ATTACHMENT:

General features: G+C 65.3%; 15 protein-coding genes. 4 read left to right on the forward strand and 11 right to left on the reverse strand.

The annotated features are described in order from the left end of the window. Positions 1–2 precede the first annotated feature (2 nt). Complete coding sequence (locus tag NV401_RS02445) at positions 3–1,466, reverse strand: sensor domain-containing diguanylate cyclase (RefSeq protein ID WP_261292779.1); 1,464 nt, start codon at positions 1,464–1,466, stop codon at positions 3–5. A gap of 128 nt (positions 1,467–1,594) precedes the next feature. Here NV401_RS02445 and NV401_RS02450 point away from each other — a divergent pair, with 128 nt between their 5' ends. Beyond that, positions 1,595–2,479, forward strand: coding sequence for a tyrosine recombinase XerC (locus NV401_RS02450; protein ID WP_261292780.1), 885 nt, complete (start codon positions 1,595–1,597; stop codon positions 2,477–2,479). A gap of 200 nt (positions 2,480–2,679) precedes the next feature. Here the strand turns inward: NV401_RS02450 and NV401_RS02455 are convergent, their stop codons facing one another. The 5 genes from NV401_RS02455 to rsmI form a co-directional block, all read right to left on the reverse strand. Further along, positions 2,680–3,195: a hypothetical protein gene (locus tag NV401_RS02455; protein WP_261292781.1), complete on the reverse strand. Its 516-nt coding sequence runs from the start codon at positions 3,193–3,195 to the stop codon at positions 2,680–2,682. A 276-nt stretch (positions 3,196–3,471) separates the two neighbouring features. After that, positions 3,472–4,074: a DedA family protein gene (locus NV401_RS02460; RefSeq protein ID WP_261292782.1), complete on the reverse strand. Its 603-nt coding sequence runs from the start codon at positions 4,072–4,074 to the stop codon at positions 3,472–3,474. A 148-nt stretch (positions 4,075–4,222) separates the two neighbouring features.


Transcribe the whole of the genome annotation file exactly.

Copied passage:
General features: G+C 65.3%; 15 protein-coding genes. 4 read left to right on the forward strand and 11 right to left on the reverse strand.

The annotated features are described in order from the left end of the window. Positions 1–2 precede the first annotated feature (2 nt). Complete coding sequence (locus tag NV401_RS02445) at positions 3–1,466, reverse strand: sensor domain-containing diguanylate cyclase (RefSeq protein ID WP_261292779.1); 1,464 nt, start codon at positions 1,464–1,466, stop codon at positions 3–5. A gap of 128 nt (positions 1,467–1,594) precedes the next feature. Here NV401_RS02445 and NV401_RS02450 point away from each other — a divergent pair, with 128 nt between their 5' ends. Beyond that, positions 1,595–2,479, forward strand: coding sequence for a tyrosine recombinase XerC (locus NV401_RS02450; protein ID WP_261292780.1), 885 nt, complete (start codon positions 1,595–1,597; stop codon positions 2,477–2,479). A gap of 200 nt (positions 2,480–2,679) precedes the next feature. Here the strand turns inward: NV401_RS02450 and NV401_RS02455 are convergent, their stop codons facing one another. The 5 genes from NV401_RS02455 to rsmI form a co-directional block, all read right to left on the reverse strand. Further along, positions 2,680–3,195: a hypothetical protein gene (locus tag NV401_RS02455; protein WP_261292781.1), complete on the reverse strand. Its 516-nt coding sequence runs from the start codon at positions 3,193–3,195 to the stop codon at positions 2,680–2,682. A 276-nt stretch (positions 3,196–3,471) separates the two neighbouring features. After that, positions 3,472–4,074: a DedA family protein gene (locus NV401_RS02460; RefSeq protein ID WP_261292782.1), complete on the reverse strand. Its 603-nt coding sequence runs from the start codon at positions 4,072–4,074 to the stop codon at positions 3,472–3,474. A 148-nt stretch (positions 4,075–4,222) separates the two neighbouring features.